IS The state Department basically Irrelevant in the Bush Administration

tnitsuj

Diamond Member
May 22, 2003
5,446
0
76
As far as I can tell the NSC is running just about every important diplomatic/foriegn policy initiative in the current administration.
 

AndrewR

Lifer
Oct 9, 1999
11,157
0
0
I believe that State has the perennial problem of not conducting its affairs as if it has testicles. There are reasons for DoS to act that manner, but for many people, myself included, it has too many shades of Munich to be comfortable. After running into various State people and reading and listening to articles or speeches by others, there is also a danger with "country experts" identifying too closely with the country with which they are affiliated. I was in a meeting a little while ago with a political-military expert on France, and she came across as an apologist as much as an expert.

The key question is how do you draw the line between understanding a foreign country's position and allowing yourself to be unduly swayed by that position because of your affinity for that foreign country and its people?
 

GrGr

Diamond Member
Sep 25, 2003
3,204
0
76
Originally posted by: AndrewR

The key question is how do you draw the line between understanding a foreign country's position and allowing yourself to be unduly swayed by that position because of your affinity for that foreign country and its people?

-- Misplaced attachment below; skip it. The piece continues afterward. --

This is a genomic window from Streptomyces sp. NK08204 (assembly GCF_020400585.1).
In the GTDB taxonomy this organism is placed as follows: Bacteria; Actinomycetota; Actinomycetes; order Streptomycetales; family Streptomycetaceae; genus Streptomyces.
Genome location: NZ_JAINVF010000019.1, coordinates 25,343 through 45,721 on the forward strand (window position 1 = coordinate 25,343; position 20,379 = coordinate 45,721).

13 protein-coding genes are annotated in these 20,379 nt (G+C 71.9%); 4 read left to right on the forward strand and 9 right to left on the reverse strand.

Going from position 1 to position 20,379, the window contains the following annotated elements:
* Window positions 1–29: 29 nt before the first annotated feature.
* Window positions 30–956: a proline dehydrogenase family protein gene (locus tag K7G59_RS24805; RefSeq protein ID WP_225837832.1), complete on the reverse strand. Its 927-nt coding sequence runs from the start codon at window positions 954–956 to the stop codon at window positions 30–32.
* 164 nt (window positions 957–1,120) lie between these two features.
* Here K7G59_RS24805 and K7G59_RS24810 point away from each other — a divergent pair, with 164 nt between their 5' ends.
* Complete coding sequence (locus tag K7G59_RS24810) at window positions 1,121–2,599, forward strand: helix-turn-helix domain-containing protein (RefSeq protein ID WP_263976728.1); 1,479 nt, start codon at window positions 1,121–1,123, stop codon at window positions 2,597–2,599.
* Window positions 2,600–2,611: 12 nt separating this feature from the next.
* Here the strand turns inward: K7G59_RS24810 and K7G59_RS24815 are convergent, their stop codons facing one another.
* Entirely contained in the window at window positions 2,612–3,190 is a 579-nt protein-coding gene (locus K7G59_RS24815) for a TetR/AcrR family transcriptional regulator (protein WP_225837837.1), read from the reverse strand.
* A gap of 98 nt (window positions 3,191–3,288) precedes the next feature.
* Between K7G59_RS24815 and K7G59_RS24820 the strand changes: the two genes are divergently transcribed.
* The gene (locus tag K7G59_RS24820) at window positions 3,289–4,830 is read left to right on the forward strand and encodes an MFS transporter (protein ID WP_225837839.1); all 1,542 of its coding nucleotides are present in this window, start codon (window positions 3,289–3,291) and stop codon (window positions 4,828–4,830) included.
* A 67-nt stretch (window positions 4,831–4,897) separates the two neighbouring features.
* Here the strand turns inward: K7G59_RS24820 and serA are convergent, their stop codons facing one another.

Like the Bushes and Saudi Arabia? In that case the answer is obvious. $$$$$$$$$$$$$

When it looks like the free lunch on behalf of the House of Saud will be over the US will show it's testicles and invade Saudi Arabia for the "good" of it's people (and not for the oil of course). How's that for "affinity"?

 

sandorski

No Lifer
Oct 10, 1999
69,543
4,968
126
Originally posted by: AndrewR
I believe that State has the perennial problem of not conducting its affairs as if it has testicles. There are reasons for DoS to act that manner, but for many people, myself included, it has too many shades of Munich to be comfortable. After running into various State people and reading and listening to articles or speeches by others, there is also a danger with "country experts" identifying too closely with the country with which they are affiliated. I was in a meeting a little while ago with a political-military expert on France, and she came across as an apologist as much as an expert.

The key question is how do you draw the line between understanding a foreign country's position and allowing yourself to be unduly swayed by that position because of your affinity for that foreign country and its people?
Perhaps they know something you don't. Just because someone appears to be an apologist to you, doesn't mean they have become too close. Especially concerning France, which has more in common with the US than most others.
 

ASK THE COMMUNITY